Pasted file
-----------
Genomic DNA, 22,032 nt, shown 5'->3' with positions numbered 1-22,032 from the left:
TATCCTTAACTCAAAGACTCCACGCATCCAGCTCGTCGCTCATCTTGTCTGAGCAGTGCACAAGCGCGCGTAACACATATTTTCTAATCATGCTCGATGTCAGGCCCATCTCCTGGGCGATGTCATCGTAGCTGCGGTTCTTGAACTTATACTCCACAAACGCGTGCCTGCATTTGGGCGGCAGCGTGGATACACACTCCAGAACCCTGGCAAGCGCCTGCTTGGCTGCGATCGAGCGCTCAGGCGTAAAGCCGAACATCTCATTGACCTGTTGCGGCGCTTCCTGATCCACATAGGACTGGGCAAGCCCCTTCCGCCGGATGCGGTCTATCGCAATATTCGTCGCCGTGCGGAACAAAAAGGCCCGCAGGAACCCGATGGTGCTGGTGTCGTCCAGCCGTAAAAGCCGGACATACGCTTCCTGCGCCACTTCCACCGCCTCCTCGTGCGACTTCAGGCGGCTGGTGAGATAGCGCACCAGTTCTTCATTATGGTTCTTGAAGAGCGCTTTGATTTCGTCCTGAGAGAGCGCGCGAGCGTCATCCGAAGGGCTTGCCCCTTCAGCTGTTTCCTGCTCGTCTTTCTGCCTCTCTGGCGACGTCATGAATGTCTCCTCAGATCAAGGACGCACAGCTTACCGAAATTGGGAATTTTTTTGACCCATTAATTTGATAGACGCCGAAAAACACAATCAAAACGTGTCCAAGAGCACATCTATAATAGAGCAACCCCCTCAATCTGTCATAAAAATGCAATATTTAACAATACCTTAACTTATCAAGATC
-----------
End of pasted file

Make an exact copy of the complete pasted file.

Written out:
Genomic DNA, 22,032 nt, shown 5'->3' with positions numbered 1-22,032 from the left:
TATCCTTAACTCAAAGACTCCACGCATCCAGCTCGTCGCTCATCTTGTCTGAGCAGTGCACAAGCGCGCGTAACACATATTTTCTAATCATGCTCGATGTCAGGCCCATCTCCTGGGCGATGTCATCGTAGCTGCGGTTCTTGAACTTATACTCCACAAACGCGTGCCTGCATTTGGGCGGCAGCGTGGATACACACTCCAGAACCCTGGCAAGCGCCTGCTTGGCTGCGATCGAGCGCTCAGGCGTAAAGCCGAACATCTCATTGACCTGTTGCGGCGCTTCCTGATCCACATAGGACTGGGCAAGCCCCTTCCGCCGGATGCGGTCTATCGCAATATTCGTCGCCGTGCGGAACAAAAAGGCCCGCAGGAACCCGATGGTGCTGGTGTCGTCCAGCCGTAAAAGCCGGACATACGCTTCCTGCGCCACTTCCACCGCCTCCTCGTGCGACTTCAGGCGGCTGGTGAGATAGCGCACCAGTTCTTCATTATGGTTCTTGAAGAGCGCTTTGATTTCGTCCTGAGAGAGCGCGCGAGCGTCATCCGAAGGGCTTGCCCCTTCAGCTGTTTCCTGCTCGTCTTTCTGCCTCTCTGGCGACGTCATGAATGTCTCCTCAGATCAAGGACGCACAGCTTACCGAAATTGGGAATTTTTTTGACCCATTAATTTGATAGACGCCGAAAAACACAATCAAAACGTGTCCAAGAGCACATCTATAATAGAGCAACCCCCTCAATCTGTCATAAAAATGCAATATTTAACAATACCTTAACTTATCAAGATC